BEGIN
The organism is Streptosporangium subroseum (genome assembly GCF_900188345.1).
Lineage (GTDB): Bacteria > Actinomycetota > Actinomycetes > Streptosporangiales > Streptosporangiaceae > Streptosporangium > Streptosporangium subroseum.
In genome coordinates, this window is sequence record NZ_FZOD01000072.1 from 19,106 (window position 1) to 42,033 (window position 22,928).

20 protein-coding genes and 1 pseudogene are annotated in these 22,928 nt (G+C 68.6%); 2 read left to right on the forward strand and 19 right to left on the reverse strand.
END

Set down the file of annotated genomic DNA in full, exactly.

The organism is Streptosporangium subroseum (genome assembly GCF_900188345.1).
Lineage (GTDB): Bacteria > Actinomycetota > Actinomycetes > Streptosporangiales > Streptosporangiaceae > Streptosporangium > Streptosporangium subroseum.
In genome coordinates, this window is sequence record NZ_FZOD01000072.1 from 19,106 (window position 1) to 42,033 (window position 22,928).

20 protein-coding genes and 1 pseudogene are annotated in these 22,928 nt (G+C 68.6%); 2 read left to right on the forward strand and 19 right to left on the reverse strand.